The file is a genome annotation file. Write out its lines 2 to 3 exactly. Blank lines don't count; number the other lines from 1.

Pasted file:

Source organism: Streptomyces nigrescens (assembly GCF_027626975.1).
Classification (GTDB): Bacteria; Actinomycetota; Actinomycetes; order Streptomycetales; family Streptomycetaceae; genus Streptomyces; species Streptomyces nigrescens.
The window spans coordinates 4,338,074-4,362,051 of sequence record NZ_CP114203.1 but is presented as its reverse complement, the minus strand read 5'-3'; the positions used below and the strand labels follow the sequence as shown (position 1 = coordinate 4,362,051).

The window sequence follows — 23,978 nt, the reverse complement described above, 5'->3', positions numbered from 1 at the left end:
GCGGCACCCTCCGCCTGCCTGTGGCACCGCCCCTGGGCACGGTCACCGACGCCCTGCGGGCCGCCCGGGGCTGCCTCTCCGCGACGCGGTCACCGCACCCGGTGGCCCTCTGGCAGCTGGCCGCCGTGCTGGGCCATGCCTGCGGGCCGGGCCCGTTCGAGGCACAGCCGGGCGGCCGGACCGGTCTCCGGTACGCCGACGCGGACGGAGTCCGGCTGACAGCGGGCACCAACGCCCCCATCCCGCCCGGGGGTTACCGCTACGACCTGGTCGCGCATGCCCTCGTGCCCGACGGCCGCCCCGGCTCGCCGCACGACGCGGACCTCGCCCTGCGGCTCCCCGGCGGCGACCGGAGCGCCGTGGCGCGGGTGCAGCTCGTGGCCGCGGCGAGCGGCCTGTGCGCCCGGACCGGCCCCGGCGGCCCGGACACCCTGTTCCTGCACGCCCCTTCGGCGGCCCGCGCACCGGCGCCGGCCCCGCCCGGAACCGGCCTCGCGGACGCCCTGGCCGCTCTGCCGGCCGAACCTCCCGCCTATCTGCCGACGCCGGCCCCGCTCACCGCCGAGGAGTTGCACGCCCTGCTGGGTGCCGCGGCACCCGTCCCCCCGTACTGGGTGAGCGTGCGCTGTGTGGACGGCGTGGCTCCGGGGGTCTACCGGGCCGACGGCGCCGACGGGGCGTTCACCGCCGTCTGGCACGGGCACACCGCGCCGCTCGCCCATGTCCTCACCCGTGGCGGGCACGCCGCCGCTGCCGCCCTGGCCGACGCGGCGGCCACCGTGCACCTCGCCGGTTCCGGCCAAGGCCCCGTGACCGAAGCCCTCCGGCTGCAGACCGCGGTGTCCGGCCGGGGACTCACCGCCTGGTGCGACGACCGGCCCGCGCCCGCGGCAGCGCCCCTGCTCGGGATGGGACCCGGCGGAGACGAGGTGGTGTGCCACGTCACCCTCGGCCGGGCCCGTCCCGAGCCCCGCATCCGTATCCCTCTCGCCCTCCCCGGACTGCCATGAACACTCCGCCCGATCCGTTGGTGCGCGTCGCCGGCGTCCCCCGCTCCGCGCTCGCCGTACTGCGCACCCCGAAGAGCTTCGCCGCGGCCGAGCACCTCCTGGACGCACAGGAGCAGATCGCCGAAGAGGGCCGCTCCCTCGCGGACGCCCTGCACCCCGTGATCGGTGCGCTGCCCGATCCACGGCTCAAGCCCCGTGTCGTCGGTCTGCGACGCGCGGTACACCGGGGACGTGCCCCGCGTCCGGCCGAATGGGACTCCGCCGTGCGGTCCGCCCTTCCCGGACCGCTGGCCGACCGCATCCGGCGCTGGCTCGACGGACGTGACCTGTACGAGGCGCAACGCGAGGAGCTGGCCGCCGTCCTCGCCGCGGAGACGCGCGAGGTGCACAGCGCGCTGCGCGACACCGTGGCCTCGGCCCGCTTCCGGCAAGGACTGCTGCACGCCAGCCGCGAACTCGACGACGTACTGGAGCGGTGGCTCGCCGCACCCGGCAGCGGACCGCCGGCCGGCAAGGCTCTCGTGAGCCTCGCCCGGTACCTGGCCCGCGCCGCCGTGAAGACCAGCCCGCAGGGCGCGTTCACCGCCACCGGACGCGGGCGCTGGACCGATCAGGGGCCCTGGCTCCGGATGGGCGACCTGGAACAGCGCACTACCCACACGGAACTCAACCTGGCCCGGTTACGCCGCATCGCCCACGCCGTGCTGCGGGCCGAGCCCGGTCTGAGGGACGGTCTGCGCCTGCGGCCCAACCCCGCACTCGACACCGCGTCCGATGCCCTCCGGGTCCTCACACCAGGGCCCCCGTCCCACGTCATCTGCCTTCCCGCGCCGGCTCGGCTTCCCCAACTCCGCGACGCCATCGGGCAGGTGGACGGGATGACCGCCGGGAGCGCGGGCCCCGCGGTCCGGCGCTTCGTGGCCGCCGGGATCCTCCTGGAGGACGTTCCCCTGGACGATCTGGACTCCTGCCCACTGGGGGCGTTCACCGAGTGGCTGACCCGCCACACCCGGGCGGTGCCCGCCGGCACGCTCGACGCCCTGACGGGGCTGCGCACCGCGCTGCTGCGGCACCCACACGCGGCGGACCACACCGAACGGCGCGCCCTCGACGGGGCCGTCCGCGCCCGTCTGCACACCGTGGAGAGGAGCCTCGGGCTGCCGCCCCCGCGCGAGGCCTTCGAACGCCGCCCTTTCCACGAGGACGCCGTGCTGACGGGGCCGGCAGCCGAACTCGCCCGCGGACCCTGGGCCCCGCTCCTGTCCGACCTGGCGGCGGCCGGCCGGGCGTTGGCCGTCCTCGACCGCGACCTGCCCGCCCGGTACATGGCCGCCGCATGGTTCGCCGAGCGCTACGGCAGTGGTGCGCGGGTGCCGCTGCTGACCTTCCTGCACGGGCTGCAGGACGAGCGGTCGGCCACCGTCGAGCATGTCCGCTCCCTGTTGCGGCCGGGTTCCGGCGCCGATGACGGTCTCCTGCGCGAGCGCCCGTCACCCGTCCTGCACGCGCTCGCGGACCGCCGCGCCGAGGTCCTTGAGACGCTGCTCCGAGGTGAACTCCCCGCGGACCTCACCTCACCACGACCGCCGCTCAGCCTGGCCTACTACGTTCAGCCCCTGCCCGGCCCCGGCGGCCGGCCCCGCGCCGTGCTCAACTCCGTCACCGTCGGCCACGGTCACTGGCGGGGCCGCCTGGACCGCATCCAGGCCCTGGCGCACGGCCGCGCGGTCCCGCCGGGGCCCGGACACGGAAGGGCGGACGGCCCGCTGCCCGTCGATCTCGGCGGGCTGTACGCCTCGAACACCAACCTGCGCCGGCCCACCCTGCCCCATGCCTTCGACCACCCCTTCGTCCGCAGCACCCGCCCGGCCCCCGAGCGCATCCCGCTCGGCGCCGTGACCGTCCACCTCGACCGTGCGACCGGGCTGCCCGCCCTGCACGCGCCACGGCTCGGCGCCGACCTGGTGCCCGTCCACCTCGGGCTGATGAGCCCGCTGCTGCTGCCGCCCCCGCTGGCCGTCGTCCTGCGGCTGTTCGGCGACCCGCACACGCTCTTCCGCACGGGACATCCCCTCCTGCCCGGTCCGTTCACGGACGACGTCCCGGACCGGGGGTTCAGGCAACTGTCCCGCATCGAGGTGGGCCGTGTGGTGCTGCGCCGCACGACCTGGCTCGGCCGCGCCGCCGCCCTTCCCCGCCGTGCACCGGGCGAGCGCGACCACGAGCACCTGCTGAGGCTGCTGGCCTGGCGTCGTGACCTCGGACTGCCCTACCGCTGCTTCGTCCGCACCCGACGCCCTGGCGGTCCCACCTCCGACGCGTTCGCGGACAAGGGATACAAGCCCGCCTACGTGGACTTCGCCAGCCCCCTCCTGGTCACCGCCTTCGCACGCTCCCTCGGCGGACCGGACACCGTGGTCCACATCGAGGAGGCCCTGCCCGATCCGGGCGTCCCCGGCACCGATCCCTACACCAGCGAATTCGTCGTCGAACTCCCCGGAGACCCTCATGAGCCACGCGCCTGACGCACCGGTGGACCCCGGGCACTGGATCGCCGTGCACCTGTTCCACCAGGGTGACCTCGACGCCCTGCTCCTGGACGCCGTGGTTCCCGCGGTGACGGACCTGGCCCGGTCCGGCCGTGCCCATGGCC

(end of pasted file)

Classification (GTDB): Bacteria; Actinomycetota; Actinomycetes; order Streptomycetales; family Streptomycetaceae; genus Streptomyces; species Streptomyces nigrescens.
The window spans coordinates 4,338,074-4,362,051 of sequence record NZ_CP114203.1 but is presented as its reverse complement, the minus strand read 5'-3'; the positions used below and the strand labels follow the sequence as shown (position 1 = coordinate 4,362,051).